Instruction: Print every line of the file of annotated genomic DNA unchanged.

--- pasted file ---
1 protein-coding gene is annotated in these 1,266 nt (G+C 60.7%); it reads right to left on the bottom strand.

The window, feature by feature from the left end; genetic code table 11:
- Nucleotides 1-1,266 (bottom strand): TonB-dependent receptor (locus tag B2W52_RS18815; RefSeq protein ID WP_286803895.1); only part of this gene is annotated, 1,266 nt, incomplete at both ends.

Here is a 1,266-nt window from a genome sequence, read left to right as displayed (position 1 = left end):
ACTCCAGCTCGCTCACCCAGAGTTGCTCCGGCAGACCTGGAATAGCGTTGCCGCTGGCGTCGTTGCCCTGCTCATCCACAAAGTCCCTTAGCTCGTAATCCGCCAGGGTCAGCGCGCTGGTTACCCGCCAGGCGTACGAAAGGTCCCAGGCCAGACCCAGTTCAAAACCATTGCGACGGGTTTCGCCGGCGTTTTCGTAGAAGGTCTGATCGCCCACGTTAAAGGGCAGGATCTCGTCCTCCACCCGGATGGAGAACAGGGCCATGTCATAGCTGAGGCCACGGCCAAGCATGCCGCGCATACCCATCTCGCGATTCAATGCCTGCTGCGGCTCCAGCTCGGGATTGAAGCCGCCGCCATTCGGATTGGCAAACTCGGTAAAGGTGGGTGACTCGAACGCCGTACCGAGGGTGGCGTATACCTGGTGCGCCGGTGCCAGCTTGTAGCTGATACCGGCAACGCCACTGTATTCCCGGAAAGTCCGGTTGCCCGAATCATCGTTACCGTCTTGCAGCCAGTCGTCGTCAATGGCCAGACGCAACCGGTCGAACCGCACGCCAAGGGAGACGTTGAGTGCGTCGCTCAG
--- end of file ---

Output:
1 protein-coding gene is annotated in these 1,266 nt (G+C 60.7%); it reads right to left on the bottom strand.

The window, feature by feature from the left end; genetic code table 11:
- Nucleotides 1-1,266 (bottom strand): TonB-dependent receptor (locus tag B2W52_RS18815; RefSeq protein ID WP_286803895.1); only part of this gene is annotated, 1,266 nt, incomplete at both ends.

Here is a 1,266-nt window from a genome sequence, read left to right as displayed (position 1 = left end):
ACTCCAGCTCGCTCACCCAGAGTTGCTCCGGCAGACCTGGAATAGCGTTGCCGCTGGCGTCGTTGCCCTGCTCATCCACAAAGTCCCTTAGCTCGTAATCCGCCAGGGTCAGCGCGCTGGTTACCCGCCAGGCGTACGAAAGGTCCCAGGCCAGACCCAGTTCAAAACCATTGCGACGGGTTTCGCCGGCGTTTTCGTAGAAGGTCTGATCGCCCACGTTAAAGGGCAGGATCTCGTCCTCCACCCGGATGGAGAACAGGGCCATGTCATAGCTGAGGCCACGGCCAAGCATGCCGCGCATACCCATCTCGCGATTCAATGCCTGCTGCGGCTCCAGCTCGGGATTGAAGCCGCCGCCATTCGGATTGGCAAACTCGGTAAAGGTGGGTGACTCGAACGCCGTACCGAGGGTGGCGTATACCTGGTGCGCCGGTGCCAGCTTGTAGCTGATACCGGCAACGCCACTGTATTCCCGGAAAGTCCGGTTGCCCGAATCATCGTTACCGTCTTGCAGCCAGTCGTCGTCAATGGCCAGACGCAACCGGTCGAACCGCACGCCAAGGGAGACGTTGAGTGCGTCGCTCAG